SERIES: It’s okay to nerd out on your favourite hobbies

Always take the time to enjoy what you love doing, no matter what people say. You never know when you might be able to help someone else.

Trying to get over some of the negative judgement people may have about you is not the easiest. Everyone struggles with it at some point or another, and eventually you learn to not let things like that bother you. Furthermore, I can testify to that because it took me a couple of my childhood years to completely stop giving a hoot about what people had to say about how I sang.

I still remember when I first got into singing: I was six-years-old, and coming from a Filipino family it was mandatory to sign up for something that was artistic, be it singing, dancing, or acting. I had seen videos of Lea Salonga singing and I knew I wanted to be like her, so naturally, I chose singing lessons. (Dancing would eventually come later, and as for acting…well, I wasn’t all that interested.)

After about a year of singing lessons, I decided to give my school talent show a try. I’d learned a song called “Jambalaya (On the Bayou)” that a number of artists have made popular over the years. (In my world I know The Carpenters as being the band that sung it, but a quick Google search shows there are plenty of artists that have sung the song, including Hank Williams — the guy who actually wrote it.) As auditions were required, I decided to suit up in a kid-sized Stetson and cowboy boots to see if I could nab a spot. The handful of classmates I auditioned for were pretty impressed, but come the day of the talent show, people laughed at me because I was so animated. For the rest of the week, kids would come up to me and say, “wow you sounded good, but you were doing all the actions to the song and you looked really dumb.” That was a big thing for me: if I was going to sing a song, I wasn’t just going to sing it — I was going to perform the whole bloody thing. But the comments from the kids were enough to embarrass me out of performing at the talent shows for a while after that.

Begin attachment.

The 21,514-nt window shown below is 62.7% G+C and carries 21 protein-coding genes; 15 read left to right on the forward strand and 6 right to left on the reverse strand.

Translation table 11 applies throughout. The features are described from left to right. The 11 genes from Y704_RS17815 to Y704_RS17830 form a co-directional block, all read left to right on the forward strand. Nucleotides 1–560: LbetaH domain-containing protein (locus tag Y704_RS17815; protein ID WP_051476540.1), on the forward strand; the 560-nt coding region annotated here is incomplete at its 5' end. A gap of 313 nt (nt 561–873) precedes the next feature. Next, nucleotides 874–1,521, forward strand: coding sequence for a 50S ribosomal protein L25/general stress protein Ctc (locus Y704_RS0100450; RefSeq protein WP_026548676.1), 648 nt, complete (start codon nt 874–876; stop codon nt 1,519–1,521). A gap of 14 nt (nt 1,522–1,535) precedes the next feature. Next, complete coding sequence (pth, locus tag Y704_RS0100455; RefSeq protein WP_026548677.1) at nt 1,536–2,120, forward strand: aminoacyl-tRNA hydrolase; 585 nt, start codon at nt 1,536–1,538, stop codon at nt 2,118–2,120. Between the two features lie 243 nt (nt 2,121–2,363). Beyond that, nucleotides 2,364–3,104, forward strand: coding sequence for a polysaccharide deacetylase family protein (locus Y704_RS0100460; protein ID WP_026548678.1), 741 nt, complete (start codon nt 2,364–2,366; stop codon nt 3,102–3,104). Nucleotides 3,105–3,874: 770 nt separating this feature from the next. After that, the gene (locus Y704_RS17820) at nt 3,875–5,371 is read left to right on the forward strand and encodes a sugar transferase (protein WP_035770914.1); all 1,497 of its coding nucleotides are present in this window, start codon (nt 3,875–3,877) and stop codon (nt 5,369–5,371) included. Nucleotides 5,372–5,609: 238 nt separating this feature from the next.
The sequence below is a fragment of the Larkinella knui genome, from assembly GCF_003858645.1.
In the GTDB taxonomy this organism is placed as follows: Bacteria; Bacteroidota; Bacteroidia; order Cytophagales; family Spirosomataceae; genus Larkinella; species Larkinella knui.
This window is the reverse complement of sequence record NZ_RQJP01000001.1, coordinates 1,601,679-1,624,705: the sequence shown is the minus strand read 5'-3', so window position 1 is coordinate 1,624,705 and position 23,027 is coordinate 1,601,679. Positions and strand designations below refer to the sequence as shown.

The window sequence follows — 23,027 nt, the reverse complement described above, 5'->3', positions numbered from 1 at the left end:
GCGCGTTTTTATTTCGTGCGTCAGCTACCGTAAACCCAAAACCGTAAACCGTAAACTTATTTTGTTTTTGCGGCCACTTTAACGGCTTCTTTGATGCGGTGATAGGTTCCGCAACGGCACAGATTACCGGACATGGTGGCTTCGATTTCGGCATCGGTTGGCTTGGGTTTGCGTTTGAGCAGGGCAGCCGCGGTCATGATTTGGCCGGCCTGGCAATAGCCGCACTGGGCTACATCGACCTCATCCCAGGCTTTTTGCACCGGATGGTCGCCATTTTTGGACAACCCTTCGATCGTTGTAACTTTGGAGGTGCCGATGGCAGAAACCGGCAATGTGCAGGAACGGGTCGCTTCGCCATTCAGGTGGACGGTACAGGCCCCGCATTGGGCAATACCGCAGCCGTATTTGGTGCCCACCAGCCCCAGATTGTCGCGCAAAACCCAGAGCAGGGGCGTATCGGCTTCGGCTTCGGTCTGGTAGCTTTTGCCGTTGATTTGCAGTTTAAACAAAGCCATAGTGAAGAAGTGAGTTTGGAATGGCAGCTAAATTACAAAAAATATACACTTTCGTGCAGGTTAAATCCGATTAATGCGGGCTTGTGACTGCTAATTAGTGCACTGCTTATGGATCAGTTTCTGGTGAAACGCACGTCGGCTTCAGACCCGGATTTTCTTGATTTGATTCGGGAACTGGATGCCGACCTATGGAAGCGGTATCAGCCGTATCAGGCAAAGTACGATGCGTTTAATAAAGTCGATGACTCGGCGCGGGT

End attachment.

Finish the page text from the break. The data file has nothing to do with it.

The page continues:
I stopped auditioning for talent shows, wasn’t willing to perform to my best when I knew I needed to, and eventually grew to hate singing. I quit lessons completely. A good year or so later, I realized I was sad. I didn’t feel as great as I did when I was singing. It was fun, and I was alright at it. Plus it was a fantastic conversation starter; everyone wanted to know what I was going to sing or how I learned songs…and so on.

In fifth grade, another opportunity came up to sing for an event at our school. It was an afternoon tea event for the seniors in our community, and if students were interested they could sign up to perform and have tea and treats with the seniors. I signed up, telling my friends I was “hoping to get out of class,” but I was really looking forward to singing for people again.

I don’t remember what I sang that day, or what I wore, but I do remember that at the end of it, some of the seniors were cheering and clapping really, really hard. I spotted a woman at one of the tables who was clapping so hard, I thought she was going to fall over. I decided to go over to her and sit with her for the rest of the afternoon. I introduced myself and she did the same, and as we carried on talking she said she was happy to hear me sing and told me I reminded her of her granddaughter, who lived quite far away.

It was such a simple, to-the-point thing to say, but it felt really good to know that I made someone else happy. And sometimes when you do something enough, you can really impact a person’s life. Spend your life enjoying learning karate or kickboxing? Imagine what kind of influence you might have on the next youngster that learns a few moves from you if you were to start teaching a class. Do you like to write? Many non-profit groups are willing to take you on and have you help them write bios and newsletters for them. If you get addicted to knitting, and can’t stop making all those mittens, scarves and blankets, donate them to your local shelter. Doing something for the sake of doing it may inspire someone else in turn. You never know!

Before I sign off, I wanted to leave you with this video of a ballet dancer who is 77-years-young. Not only does she love to dance, but she also teaches classes and travels all over the place, performing for various community and seniors centres.

And yes — it’s totally okay to nerd out on your favourite hobbies. You can share your hobbies with others, and who knows? You might inspire someone to do the same and pass the kindness on!

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